If you are working with blogdown’s default behaviour, which makes the html files, this whole approach will need adaptation to work with the Rmds instead, and you’ll need to re-knit all your posts… I don’t think I recommend that. There are ways, but they will be more tricky.

Since we’ve moved the content, we need to rebuild the path to the based on the new path and the old file name. At some point in 2021, my posts started having the multilingual .en string in their file names. While my theme supports multilingual posts, I don’t use that, so I want to fix that in the same go, I’ll show that at the end.

> file_new=$(echo $dest_subdir/$(basename $file))
> echo $file_new

To edit the front matter alone, we need to do some magic. Since I’m sticking to bash, this is gonna get ugly!

We will focus in using sed which is a string replacement CLI for bash. First, we will extract the front matter.

> sed -n '/^---$/,/^---$/p' "$file_new"
title: Posit::conf 2023
author: Dr. Mowinckel
date: '2023-09-26'
  - R
image: speak.jpeg

Look at that! sed is very powerful, and it can do so many things. Don’t think I knew about this amazing capability, I’ve only ever used it for string replacement before, this was with a little bit of help from copilot. I need to save that temporarily, so I can actually work with it, so we put it in a temporary file, by redirecting the console output to a file using >.

# Save the existing front matter to a temporary file
sed -n '/^---$/,/^---$/p' "$file_new"  > "$dest_subdir/tmp"

Next, if I want to add parameters to the front matter, I’ll need to remove the last --- to do so. This bit of sed with the $ d (yes there is a space between!) will remove the last line of a file, and we redirect that into a new file.

# remove last ---
sed '$ d' "$dest_subdir/tmp" > "$dest_subdir/tmp3"

And then, the file might already have a slug defined in the front matter, so we need to remove that to replace with the new one we want.

# remove existing slug
sed '/^slug:/d' "$dest_subdir/tmp3" > "$dest_subdir/tmp2"

This is sed string replacement as I know it. Its in the format of /pattern/replacement, and in this case the “replacement being d means delete in this specific case. It uses regex, so the also define that the line needs to start with (^) slug: so we don’t replace anything else in the file that might mention"slug”.

Last thing to add to the front matter is the new alias. I know that none of my posts have any aliases defined already. If yours does, you’ll need to deal with them before you can do this.

Aliases beed to be in an array, and arrays in yaml can either be comma separated between [] or on separate lines starting with -. I prefer the latter, its much neater in my opinion.

# Add an alias to the front matter of the old file
echo 'aliases:' >> "$dest_subdir/tmp2"
echo "  - '/"$(dirname $file | cut -d'/' -f 2-6)"'" >> "$dest_subdir/tmp2"

A couple of things to notice! First, notice two echos, because we want separate lines. and second, we are using >> rather than just >. In bash that means “append to file”, rather than “write to file”. The difference being that append adds lines at the bottom of the file, and write means “overwrite”, deleting the old content.

Lastly, we want to end the front matter with the standard tripple dash ---.

# add trailing --- to end yaml section
echo '---' >> "$dest_subdir/tmp2"

Our front matter is done! But… we need to get the rest of the content in!

In comes another piece of sed magic. Just like we could only grab the front matter before, we can now grab everything that is not the front matter!

# add content
sed -n '/^---$/,/^---$/!p' "$file_new" >> "$dest_subdir/tmp2"

and we append that straight to the temporary file that has the new front matter :)

Our file is now ready, and we should do some cleaning before we do the final piece, and make it into the new

We need to delete the temp files we no longer need (but not tmp2!), and also delete the old index file. Remember how I said that I from 2021 had an issue with some being added the language code? Well, deleting the original file, to then rename tmp2 just fixed all that easily. So, that’s what we’ll do!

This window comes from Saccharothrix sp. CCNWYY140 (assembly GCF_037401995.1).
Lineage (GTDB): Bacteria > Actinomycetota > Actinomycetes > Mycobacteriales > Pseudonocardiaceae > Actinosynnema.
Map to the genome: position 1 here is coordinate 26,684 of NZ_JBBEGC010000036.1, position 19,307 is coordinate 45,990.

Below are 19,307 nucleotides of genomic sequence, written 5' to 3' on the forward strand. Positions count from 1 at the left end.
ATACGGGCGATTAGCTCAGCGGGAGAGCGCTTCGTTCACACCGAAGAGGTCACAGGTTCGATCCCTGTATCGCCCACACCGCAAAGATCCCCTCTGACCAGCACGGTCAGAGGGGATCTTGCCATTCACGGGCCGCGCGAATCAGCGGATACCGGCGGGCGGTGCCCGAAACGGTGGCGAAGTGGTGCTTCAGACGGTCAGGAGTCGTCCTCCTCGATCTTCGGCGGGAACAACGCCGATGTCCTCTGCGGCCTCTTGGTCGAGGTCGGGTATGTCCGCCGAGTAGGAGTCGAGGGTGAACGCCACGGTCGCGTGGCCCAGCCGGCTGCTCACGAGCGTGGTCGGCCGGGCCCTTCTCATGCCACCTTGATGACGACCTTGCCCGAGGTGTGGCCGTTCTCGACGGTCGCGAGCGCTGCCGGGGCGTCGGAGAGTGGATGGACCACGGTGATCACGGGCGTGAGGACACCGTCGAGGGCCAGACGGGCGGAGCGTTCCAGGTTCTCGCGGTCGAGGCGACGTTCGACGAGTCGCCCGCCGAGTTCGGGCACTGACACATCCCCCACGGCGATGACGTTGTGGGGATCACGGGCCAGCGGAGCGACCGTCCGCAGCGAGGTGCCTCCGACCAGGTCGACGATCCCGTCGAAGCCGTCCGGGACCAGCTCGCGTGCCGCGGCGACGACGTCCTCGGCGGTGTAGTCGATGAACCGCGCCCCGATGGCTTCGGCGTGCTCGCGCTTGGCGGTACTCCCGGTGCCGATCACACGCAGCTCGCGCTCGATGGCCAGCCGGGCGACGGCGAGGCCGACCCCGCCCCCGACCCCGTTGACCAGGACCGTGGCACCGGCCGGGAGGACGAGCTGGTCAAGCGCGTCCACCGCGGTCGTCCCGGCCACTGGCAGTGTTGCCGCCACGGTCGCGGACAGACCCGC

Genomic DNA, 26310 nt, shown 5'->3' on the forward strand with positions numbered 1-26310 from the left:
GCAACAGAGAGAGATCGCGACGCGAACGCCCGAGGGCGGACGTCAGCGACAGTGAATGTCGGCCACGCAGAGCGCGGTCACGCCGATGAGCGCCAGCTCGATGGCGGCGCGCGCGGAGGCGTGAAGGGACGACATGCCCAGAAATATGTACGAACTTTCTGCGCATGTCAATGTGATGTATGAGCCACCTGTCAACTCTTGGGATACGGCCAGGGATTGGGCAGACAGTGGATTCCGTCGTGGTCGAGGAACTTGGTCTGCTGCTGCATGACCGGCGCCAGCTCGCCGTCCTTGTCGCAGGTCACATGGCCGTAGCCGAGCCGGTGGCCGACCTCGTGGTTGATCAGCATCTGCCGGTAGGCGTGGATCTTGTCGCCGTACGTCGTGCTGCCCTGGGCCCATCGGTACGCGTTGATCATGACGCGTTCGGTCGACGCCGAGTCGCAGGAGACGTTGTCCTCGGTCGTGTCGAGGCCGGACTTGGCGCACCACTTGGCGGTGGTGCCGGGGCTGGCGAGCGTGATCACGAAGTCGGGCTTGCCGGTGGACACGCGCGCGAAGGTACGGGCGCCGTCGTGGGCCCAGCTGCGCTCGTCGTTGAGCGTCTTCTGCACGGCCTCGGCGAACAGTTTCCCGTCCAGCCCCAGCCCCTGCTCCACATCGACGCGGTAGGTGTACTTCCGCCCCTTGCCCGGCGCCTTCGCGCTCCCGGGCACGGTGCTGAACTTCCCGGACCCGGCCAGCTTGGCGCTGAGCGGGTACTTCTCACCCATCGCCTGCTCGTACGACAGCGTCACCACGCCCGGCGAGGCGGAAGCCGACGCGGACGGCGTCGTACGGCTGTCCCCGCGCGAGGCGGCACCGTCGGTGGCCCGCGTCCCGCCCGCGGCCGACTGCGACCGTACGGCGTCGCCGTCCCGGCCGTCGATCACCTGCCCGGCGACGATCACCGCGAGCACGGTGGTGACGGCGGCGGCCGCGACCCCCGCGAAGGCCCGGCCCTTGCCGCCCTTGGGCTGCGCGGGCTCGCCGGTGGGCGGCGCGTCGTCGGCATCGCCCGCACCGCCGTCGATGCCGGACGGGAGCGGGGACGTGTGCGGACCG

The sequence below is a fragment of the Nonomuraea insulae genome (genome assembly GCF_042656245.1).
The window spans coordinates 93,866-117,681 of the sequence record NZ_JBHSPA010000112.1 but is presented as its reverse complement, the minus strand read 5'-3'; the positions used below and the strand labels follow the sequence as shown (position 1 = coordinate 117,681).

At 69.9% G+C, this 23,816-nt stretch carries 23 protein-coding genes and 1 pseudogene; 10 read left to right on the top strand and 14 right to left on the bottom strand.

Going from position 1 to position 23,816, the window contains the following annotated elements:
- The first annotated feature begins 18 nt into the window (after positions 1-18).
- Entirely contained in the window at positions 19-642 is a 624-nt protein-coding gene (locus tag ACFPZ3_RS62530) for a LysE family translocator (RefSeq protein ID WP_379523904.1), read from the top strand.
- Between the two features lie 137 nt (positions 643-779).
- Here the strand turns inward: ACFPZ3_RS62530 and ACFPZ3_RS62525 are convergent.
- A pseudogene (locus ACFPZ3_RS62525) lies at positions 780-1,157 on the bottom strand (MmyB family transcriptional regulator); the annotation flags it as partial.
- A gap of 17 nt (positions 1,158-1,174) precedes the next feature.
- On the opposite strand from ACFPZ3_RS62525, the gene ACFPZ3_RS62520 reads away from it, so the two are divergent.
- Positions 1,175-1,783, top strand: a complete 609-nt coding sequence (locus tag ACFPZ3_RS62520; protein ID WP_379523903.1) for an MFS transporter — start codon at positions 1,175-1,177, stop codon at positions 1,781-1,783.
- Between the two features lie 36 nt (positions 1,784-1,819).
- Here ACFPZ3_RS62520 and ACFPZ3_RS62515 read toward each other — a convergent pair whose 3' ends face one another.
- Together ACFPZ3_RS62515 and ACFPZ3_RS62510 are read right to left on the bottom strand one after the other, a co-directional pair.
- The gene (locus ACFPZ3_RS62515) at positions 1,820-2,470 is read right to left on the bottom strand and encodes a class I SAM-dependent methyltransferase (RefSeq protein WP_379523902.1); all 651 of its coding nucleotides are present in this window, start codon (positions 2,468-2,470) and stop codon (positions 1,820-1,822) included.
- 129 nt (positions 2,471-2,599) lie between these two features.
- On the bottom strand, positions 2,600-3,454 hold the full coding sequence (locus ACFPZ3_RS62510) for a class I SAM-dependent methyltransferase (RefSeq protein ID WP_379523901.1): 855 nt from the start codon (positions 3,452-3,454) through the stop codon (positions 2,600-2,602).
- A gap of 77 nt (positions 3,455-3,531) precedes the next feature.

# remove temp files
rm "$dest_subdir/tmp" "$dest_subdir/tmp3" "$dest_subdir/$(basename $file)"

# Move the modified front matter to the new file
mv "$dest_subdir/tmp2" "$dest_subdir/"

Now, no matter if the originating file is or not, I will have a file name as I wish. Clean!

And that is it!

Now that I had it confirmed that this worked for a single file, I deleted what I had changed in the blog folder, ran a git checkout content to restore file folder to its original state, and created the entire script, and called it, which I placed in the root of my project.


# Define the source and destination directories

# Loop through the source directory
for file in ${dir}/*/index*.md; do
  echo "$file ---------------------"

  # folder title
  folder_title="$(basename $(dirname $file))"

  # Extract the post title from the filename
  post_title="$(echo $folder_title | cut -d'-' -f4-)"

  # Extract the year from the filename
  year="$(echo ${folder_title} | cut -d'-' -f1)"
  mkdir -p "$dir/$year"

  # Define the output
  dest_subdir="$dir/$year/$(echo $folder_title | cut -b6-)"

  # move contents
  mv $(dirname $file/) $dest_subdir

  file_new=$(echo $dest_subdir/$(basename $file))

  # Save the existing front matter to a temporary file
  sed -n '/^---$/,/^---$/p' "$file_new"  > "$dest_subdir/tmp"

  # remove last ---
  sed '$ d' "$dest_subdir/tmp" > "$dest_subdir/tmp3"

  # remove existing slug
  sed '/^slug:/d' "$dest_subdir/tmp3" > "$dest_subdir/tmp2"

  # Add a slug parameter to the front matter
  echo 'slug: "'"$post_title"'"' >> "$dest_subdir/tmp2"

  # Add an alias to the front matter of the old file
  echo 'aliases:' >> "$dest_subdir/tmp2"
  echo "  - '/"$(dirname $file | cut -d'/' -f 2-6)"'" >> "$dest_subdir/tmp2"

  # add trailing --- to end yaml section
  echo '---' >> "$dest_subdir/tmp2"

  # add content
  sed -n '/^---$/,/^---$/!p' "$file_new" >> "$dest_subdir/tmp2"

  # remove temp files
  rm "$dest_subdir/tmp" "$dest_subdir/tmp3" "$dest_subdir/$(basename $file)"
  # Move the modified front matter to the new file
  mv "$dest_subdir/tmp2" "$dest_subdir/"

echo "Content reorganization completed."

Now, I could run it in my terminal with


and watch the magic happen!

Word of caution

Don’t run this willy-nilly. Make sure it makes sense for a single one of your files first, then give it a go. For one, this will not work for a multilingual site, it would need quite some work to do that.

But I am all-in-all very happy with my new setup, and feel its a good first step towards a new and improved website!